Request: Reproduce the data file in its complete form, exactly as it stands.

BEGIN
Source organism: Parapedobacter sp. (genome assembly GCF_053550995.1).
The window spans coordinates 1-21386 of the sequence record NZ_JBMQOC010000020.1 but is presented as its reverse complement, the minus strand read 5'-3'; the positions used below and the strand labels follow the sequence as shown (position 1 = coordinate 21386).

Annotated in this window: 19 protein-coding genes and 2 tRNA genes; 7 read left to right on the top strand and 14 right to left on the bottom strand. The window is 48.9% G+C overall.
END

Source organism: Parapedobacter sp. (genome assembly GCF_053550995.1).
The window spans coordinates 1-21386 of the sequence record NZ_JBMQOC010000020.1 but is presented as its reverse complement, the minus strand read 5'-3'; the positions used below and the strand labels follow the sequence as shown (position 1 = coordinate 21386).

Annotated in this window: 19 protein-coding genes and 2 tRNA genes; 7 read left to right on the top strand and 14 right to left on the bottom strand. The window is 48.9% G+C overall.